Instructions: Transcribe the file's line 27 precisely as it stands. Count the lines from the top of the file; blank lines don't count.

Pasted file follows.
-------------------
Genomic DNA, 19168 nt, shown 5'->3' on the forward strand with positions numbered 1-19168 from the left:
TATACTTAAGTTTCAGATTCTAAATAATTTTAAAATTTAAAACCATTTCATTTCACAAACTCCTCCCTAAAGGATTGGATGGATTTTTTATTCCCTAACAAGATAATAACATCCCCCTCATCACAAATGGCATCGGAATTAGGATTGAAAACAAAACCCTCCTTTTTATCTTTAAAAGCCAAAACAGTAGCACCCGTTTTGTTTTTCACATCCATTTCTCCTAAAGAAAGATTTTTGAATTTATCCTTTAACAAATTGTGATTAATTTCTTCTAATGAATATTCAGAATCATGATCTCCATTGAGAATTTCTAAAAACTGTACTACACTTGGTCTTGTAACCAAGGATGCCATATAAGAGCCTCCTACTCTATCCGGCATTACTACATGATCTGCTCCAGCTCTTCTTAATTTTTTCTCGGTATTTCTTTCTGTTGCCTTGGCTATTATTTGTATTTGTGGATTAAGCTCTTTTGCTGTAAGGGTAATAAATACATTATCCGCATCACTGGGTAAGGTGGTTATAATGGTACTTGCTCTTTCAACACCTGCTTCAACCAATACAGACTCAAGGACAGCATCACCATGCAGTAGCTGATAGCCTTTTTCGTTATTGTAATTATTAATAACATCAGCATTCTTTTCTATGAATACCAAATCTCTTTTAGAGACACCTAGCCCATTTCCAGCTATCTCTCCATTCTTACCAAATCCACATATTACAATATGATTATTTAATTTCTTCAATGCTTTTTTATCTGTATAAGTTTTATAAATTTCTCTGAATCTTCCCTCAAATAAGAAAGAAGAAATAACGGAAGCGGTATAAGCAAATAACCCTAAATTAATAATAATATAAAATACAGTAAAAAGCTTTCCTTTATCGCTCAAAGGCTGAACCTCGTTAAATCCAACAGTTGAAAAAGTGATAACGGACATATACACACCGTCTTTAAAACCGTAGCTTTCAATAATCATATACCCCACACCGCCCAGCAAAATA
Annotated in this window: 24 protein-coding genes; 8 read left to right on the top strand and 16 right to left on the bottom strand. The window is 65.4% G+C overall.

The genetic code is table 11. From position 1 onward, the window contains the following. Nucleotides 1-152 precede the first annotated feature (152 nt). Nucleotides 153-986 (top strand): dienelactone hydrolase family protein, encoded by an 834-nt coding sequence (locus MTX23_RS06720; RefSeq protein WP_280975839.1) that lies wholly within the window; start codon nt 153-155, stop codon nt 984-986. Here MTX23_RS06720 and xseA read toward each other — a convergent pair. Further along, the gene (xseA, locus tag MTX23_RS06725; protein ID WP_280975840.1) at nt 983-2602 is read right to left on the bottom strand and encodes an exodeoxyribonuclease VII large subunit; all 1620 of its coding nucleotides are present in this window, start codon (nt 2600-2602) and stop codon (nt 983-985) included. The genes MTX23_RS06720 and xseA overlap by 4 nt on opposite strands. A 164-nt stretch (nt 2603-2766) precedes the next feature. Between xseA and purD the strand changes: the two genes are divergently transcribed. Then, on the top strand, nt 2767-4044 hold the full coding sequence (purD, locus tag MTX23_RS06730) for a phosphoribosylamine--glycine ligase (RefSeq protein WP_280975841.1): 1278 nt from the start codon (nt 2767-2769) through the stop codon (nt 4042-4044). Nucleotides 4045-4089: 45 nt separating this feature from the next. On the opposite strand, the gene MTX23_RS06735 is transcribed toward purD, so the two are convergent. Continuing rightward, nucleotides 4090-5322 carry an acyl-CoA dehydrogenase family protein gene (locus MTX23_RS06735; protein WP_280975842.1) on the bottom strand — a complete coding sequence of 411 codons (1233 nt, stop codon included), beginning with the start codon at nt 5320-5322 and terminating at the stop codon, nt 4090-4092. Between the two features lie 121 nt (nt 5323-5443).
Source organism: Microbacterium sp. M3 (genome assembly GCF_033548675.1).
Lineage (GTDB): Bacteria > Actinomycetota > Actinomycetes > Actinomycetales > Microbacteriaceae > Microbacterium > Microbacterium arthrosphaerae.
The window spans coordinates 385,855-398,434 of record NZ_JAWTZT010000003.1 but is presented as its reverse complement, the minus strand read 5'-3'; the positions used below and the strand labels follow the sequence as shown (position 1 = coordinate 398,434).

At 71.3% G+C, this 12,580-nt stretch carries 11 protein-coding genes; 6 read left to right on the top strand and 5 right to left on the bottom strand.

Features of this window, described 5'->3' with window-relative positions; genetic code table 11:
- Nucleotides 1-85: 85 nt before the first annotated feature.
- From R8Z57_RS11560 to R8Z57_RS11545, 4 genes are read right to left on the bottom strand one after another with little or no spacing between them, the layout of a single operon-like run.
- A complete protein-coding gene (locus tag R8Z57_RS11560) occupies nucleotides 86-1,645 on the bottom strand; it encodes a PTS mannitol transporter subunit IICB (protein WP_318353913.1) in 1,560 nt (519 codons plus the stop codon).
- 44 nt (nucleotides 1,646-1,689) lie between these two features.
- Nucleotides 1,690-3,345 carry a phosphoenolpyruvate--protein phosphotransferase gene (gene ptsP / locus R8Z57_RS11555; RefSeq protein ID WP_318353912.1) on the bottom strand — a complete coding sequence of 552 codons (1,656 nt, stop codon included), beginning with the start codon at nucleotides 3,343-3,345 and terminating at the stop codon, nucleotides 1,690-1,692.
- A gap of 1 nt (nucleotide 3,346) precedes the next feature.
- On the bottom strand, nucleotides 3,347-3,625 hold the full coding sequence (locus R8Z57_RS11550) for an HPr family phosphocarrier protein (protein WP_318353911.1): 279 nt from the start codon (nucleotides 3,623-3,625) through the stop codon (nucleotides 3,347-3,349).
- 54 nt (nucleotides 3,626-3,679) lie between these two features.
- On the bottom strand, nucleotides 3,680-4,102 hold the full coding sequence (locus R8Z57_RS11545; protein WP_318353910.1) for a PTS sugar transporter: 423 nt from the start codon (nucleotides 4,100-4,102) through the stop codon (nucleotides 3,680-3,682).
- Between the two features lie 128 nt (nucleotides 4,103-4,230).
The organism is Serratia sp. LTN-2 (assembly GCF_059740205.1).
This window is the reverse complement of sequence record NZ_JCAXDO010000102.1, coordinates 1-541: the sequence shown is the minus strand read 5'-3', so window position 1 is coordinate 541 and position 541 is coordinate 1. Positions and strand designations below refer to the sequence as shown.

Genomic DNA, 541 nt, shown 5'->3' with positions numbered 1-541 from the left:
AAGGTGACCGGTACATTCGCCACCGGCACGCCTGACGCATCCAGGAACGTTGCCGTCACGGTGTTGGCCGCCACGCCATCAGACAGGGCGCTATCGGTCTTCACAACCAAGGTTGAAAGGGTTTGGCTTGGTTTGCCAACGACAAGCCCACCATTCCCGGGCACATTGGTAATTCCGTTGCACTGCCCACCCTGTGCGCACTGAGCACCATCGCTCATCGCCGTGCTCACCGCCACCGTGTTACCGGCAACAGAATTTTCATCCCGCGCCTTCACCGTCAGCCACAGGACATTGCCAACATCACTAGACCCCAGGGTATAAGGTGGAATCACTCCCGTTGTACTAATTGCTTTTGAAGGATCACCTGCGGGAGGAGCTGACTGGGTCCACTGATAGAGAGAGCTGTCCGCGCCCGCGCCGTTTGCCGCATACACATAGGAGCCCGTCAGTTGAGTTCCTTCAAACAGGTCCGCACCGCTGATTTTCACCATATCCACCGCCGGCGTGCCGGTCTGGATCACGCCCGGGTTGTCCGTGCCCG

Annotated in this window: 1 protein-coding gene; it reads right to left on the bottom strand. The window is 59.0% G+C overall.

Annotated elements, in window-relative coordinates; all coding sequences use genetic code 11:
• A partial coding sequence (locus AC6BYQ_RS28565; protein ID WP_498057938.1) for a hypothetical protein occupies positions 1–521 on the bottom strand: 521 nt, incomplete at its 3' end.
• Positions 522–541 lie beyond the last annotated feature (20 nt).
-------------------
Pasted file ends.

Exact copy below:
• Positions 522–541 lie beyond the last annotated feature (20 nt).